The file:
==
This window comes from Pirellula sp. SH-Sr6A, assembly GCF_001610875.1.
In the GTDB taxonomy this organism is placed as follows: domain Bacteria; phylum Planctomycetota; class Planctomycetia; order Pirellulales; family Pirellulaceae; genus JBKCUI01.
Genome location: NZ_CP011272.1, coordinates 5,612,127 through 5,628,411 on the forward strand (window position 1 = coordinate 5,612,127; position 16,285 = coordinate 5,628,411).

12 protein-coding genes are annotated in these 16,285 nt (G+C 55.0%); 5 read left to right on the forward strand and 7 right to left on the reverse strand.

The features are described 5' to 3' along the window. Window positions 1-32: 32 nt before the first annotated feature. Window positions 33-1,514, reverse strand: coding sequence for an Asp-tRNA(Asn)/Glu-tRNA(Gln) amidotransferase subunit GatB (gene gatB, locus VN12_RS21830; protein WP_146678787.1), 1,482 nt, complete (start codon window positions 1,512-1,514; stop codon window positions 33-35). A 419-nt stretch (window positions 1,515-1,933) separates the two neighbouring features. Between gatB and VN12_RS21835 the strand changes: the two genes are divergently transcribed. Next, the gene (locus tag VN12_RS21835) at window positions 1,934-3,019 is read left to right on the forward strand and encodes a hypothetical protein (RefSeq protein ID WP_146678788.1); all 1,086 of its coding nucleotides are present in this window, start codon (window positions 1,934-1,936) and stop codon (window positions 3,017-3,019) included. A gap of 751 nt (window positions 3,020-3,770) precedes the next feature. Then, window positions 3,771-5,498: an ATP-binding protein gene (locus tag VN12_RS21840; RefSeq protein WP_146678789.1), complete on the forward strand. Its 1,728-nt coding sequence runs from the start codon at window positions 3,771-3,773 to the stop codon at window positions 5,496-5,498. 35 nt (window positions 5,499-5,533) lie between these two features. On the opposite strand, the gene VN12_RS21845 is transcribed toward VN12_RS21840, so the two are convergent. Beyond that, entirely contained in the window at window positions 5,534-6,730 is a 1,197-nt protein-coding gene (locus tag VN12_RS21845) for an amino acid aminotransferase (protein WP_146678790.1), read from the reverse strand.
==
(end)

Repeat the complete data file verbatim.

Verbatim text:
This window comes from Pirellula sp. SH-Sr6A, assembly GCF_001610875.1.
In the GTDB taxonomy this organism is placed as follows: domain Bacteria; phylum Planctomycetota; class Planctomycetia; order Pirellulales; family Pirellulaceae; genus JBKCUI01.
Genome location: NZ_CP011272.1, coordinates 5,612,127 through 5,628,411 on the forward strand (window position 1 = coordinate 5,612,127; position 16,285 = coordinate 5,628,411).

12 protein-coding genes are annotated in these 16,285 nt (G+C 55.0%); 5 read left to right on the forward strand and 7 right to left on the reverse strand.

The features are described 5' to 3' along the window. Window positions 1-32: 32 nt before the first annotated feature. Window positions 33-1,514, reverse strand: coding sequence for an Asp-tRNA(Asn)/Glu-tRNA(Gln) amidotransferase subunit GatB (gene gatB, locus VN12_RS21830; protein WP_146678787.1), 1,482 nt, complete (start codon window positions 1,512-1,514; stop codon window positions 33-35). A 419-nt stretch (window positions 1,515-1,933) separates the two neighbouring features. Between gatB and VN12_RS21835 the strand changes: the two genes are divergently transcribed. Next, the gene (locus tag VN12_RS21835) at window positions 1,934-3,019 is read left to right on the forward strand and encodes a hypothetical protein (RefSeq protein ID WP_146678788.1); all 1,086 of its coding nucleotides are present in this window, start codon (window positions 1,934-1,936) and stop codon (window positions 3,017-3,019) included. A gap of 751 nt (window positions 3,020-3,770) precedes the next feature. Then, window positions 3,771-5,498: an ATP-binding protein gene (locus tag VN12_RS21840; RefSeq protein WP_146678789.1), complete on the forward strand. Its 1,728-nt coding sequence runs from the start codon at window positions 3,771-3,773 to the stop codon at window positions 5,496-5,498. 35 nt (window positions 5,499-5,533) lie between these two features. On the opposite strand, the gene VN12_RS21845 is transcribed toward VN12_RS21840, so the two are convergent. Beyond that, entirely contained in the window at window positions 5,534-6,730 is a 1,197-nt protein-coding gene (locus tag VN12_RS21845) for an amino acid aminotransferase (protein WP_146678790.1), read from the reverse strand.